Another aspect of this invention is a transactivation assay which uses the mutant OB-R receptors described above. Transactivation assays which involve membrane-bound receptors have been described in the art. Generally, when a ligand binds to a membrane-bound receptor, a cascade of intracellular events is initiated, ultimately resulting in the binding of a molecule to a portion of a DNA sequence known as the response element. This in turn, initiates transcription of the gene associated with the response element. In a transactivation assay, a reporter construct which contains a reporter gene (such as luciferase or CAT) is placed under the transcriptional control of a response element and introduced into a host cell. The host cell also expresses the receptor of interest (either endogenously or through recombinant expression). When a ligand binds to the receptor, various intracellular signals are generated and ultimately, the reporter gene is transcribed and/or translated. The transcription and/or translation may be detected and measured by a variety of methods, and may even be quantified.
Co-pending U.S. provisional patent applications Serial Nos. 60/016,051, filed Apr. 22, 1996, and 60/031,002, filed Nov. 15, 1996, both of which are hereby incorporated by reference describe transactivation assays for various native OB-Rs.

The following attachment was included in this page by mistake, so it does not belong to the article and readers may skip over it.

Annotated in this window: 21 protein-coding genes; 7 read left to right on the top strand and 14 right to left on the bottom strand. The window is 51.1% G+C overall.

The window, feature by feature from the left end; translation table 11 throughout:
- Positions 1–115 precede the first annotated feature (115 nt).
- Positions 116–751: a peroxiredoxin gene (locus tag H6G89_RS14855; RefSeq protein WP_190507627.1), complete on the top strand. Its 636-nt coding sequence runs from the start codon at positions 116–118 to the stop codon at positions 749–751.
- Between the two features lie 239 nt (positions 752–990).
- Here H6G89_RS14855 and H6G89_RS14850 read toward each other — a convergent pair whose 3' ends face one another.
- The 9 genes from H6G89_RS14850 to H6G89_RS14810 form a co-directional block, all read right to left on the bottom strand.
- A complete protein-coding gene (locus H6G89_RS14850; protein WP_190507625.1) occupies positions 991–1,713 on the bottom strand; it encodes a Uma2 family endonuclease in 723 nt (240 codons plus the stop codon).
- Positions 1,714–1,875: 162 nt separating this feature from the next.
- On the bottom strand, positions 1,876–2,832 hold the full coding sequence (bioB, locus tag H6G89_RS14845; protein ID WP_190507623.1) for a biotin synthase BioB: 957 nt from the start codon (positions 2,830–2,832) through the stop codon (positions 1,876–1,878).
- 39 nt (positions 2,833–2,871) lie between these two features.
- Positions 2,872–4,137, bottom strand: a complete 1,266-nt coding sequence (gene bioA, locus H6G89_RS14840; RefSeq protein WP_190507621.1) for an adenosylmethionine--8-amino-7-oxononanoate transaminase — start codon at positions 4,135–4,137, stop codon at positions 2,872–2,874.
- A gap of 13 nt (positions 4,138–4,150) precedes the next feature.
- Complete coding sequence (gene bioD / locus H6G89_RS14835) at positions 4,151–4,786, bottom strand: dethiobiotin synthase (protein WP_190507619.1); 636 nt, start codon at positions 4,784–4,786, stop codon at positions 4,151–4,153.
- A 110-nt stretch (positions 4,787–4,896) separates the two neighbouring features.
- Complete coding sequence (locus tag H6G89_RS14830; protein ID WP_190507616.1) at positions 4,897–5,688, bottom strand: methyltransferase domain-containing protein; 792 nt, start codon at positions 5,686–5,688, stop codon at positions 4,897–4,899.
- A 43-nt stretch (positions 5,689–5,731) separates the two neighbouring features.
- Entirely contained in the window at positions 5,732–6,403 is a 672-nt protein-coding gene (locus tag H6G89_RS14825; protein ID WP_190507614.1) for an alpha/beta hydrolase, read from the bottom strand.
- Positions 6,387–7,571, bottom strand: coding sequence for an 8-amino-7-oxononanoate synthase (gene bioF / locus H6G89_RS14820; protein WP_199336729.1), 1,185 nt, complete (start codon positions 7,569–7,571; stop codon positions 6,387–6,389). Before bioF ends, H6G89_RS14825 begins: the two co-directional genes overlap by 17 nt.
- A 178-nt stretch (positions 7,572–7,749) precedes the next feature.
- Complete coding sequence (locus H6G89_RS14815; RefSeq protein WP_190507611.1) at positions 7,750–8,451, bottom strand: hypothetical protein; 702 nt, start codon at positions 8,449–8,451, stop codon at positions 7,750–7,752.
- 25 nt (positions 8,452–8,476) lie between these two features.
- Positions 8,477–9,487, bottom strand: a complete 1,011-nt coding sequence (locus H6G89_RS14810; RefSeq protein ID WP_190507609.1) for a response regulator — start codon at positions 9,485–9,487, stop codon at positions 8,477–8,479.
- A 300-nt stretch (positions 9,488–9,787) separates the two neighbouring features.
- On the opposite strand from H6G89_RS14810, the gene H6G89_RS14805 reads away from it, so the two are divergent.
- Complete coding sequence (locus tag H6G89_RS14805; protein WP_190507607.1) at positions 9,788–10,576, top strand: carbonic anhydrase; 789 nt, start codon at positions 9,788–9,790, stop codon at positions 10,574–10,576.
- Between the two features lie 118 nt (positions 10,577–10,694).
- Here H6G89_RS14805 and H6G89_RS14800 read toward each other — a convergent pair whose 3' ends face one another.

A further aspect of this invention is a method for determining whether an OB-R ligand is present in a sample comprising.
a) contacting a cell with the sample wherein the cell expresses a mutant OB-R selected from the group consisting of receptors which lack a functional first CK-F3 module; and
b) determining if transcription or translation of the reporter gene occurs.
Another aspect of this invention is a method for determining whether an OB-R ligand is present in a sample comprising:
a) contacting a cell with the sample, wherein the cell expresses an OB-R mutant selected from the group consisting of:
receptors which contain a deletion of amino acid residues which comprise all or substantially all of a first CK-F3 module;
wherein the cell also comprises a reporter gene construct, wherein the reporter gene construct comprises a leptin response element operatively linked to a reporter gene; and
b) determining if transcription or translation of the reporter gene occurs.
In preferred embodiments of this assay, the cell which expresses the mutant receptor does not express endogenous OB-R, or alternatively only expresses a small amount of endogenous receptor. Thus, the amount of transcription and/or translation of the reporter gene will be directly correlated to the binding and activation of the mutant receptor.